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201403 Sep



In 1936 Mercedes-Benz became the first company in the world to launch a diesel passenger car, thus taking on its role as a diesel pioneer.


Stuttgart's automotive engineers consistently reinforced this leadership position over the decades that followed through the introduction of numerous technical innovations that have contributed significantly to making the passenger car diesel engine what it is today: powerful and yet economical.


The engineers at Mercedes-Benz are now once again working to tighten the efficiency screw. In September 2014, new high-tech steel pistons will be celebrating their world premiere in a standard-production passenger car, in the V6 diesel engine of the Mercedes-Benz E 350 BlueTEC.


Due to this technical innovation, the saloon will continue to deliver the same engine output (262 PS), yet only uses around 5.0 litres of diesel fuel per 100 kilometres – the saving achieved through the use of the steel piston is thus around 3 per cent.


These innovative steel pistons mark a logical next step in Mercedes-Benz's work to further develop diesel technology. The Stuttgart engineers will continue to work on making the diesel engine a viable proposition for the future.




The V6 diesel engine, for example, which will now be going into series production with the new steel pistons for the E 350 BlueTEC, has been through various stages of development since its first appearance in the W212 in 2008. It also benefits from a further innovation developed by Mercedes-Benz: Nanoslide cylinder bore coating technology. This technology was pioneered by Daimler in 2006 in the AMG V8 petrol engine. It uses twin-wire arc spraying (TWAS) technology to melt iron/carbon wires, which it then sprays onto the inside cylinder walls of the lightweight aluminium crankcase with the help of an inert gas flow. Very fine finishing of the resulting nano-crystalline iron coating creates an almost mirror-smooth surface with fine pores, which reduces friction between the piston assembly and the cylinder wall compared with when cast-iron cylinders are used, while also being extremely resistant to wear. Further benefits: lower engine weight, reduced consumption and CO2 emissions.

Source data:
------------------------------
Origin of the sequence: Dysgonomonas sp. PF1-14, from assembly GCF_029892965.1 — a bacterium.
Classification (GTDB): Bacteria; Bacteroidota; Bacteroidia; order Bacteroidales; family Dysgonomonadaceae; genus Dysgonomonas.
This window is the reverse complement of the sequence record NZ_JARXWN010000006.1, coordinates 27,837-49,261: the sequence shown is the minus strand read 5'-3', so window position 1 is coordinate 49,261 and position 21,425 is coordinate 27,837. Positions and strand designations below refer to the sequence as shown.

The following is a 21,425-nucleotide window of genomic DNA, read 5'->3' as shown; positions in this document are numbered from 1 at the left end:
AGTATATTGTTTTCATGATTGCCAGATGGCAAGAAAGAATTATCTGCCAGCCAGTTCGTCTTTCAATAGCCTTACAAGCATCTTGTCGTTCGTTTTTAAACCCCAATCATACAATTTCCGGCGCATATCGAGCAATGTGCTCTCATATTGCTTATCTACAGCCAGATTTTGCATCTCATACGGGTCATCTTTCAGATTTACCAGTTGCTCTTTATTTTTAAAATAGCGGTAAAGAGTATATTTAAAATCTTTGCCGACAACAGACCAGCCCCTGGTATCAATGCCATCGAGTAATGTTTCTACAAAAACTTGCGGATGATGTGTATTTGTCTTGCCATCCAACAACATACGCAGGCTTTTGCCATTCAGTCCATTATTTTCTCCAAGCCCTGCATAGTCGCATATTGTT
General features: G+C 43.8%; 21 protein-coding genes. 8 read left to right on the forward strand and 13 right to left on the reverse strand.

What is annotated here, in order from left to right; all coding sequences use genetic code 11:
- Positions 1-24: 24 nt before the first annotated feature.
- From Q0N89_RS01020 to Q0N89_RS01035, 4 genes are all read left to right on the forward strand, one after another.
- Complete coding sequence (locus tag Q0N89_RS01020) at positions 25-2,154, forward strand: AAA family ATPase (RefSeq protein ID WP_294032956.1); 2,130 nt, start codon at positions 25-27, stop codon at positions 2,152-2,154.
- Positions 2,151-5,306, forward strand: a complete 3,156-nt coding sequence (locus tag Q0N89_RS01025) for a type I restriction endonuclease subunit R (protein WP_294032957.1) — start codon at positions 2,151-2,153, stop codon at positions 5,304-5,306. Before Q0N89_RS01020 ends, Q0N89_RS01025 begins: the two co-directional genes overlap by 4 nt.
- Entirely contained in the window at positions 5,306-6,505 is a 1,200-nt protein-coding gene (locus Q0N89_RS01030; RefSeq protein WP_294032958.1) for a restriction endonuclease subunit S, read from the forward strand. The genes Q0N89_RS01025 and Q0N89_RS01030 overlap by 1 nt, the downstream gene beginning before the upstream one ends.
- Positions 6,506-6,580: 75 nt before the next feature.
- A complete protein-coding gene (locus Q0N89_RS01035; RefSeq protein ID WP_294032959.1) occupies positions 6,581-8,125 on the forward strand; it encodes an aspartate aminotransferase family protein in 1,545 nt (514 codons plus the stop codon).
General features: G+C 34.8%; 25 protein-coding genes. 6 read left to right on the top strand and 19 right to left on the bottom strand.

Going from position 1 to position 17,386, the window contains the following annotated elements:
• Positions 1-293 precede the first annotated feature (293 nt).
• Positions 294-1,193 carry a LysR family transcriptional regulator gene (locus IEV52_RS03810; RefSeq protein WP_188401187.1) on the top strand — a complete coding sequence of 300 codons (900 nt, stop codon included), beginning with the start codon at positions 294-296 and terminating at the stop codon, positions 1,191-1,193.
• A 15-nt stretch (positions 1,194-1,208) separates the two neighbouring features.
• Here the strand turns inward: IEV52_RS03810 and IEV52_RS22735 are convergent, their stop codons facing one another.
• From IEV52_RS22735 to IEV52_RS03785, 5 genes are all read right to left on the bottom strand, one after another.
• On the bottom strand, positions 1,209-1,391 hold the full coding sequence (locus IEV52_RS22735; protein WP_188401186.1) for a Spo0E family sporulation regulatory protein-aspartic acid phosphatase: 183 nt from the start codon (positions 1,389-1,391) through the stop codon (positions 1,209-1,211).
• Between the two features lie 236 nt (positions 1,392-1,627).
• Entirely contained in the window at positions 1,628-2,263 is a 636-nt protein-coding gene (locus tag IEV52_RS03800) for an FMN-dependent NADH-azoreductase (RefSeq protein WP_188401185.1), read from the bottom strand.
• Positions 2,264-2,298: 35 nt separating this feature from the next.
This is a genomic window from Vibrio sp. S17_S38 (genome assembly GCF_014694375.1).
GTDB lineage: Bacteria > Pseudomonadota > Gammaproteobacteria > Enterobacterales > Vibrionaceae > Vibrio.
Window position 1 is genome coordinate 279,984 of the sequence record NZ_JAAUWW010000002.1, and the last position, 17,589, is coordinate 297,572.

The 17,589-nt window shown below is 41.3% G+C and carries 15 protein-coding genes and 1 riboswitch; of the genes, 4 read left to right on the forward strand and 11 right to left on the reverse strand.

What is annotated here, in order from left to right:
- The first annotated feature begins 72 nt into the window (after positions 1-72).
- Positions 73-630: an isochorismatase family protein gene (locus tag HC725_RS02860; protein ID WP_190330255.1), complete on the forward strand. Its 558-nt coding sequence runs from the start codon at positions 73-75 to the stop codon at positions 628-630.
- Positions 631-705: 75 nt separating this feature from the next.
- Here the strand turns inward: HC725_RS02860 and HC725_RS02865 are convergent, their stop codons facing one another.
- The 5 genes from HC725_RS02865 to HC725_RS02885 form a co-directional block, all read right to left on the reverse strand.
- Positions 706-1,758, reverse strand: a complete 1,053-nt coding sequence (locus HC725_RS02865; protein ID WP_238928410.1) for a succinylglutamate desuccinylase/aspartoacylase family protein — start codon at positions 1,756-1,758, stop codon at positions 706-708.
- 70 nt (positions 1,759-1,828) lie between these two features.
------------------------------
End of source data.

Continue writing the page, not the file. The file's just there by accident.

All in all, the V6 diesel from Mercedes-Benz today generates significantly lower CO2 emissions than it did in its previous appearances in the E-Class. In 2009 the combined figure for the emissions from the E 320 CDI was 179 grams of CO2 per kilometre; in the next-stage E-Class of 2013 this figure was 144 grams, combined. Thanks to the use of the steel piston, amongst other things, the figure for the E350 BlueTEC is now well below 140 grams. In a parallel development, the output has increased since 2008 from 214 PS to the current 262 PS.


It is envisaged that the new pistons will very shortly also be in use in Mercedes-Benz's 4-cylinder diesel engines. Joachim Schommers, Head of Basic Engine Development at Mercedes-Benz, said, “We are assuming that pistons made of steel will in future also be in widespread use in passenger car diesel engines.”


By Joydip Sur

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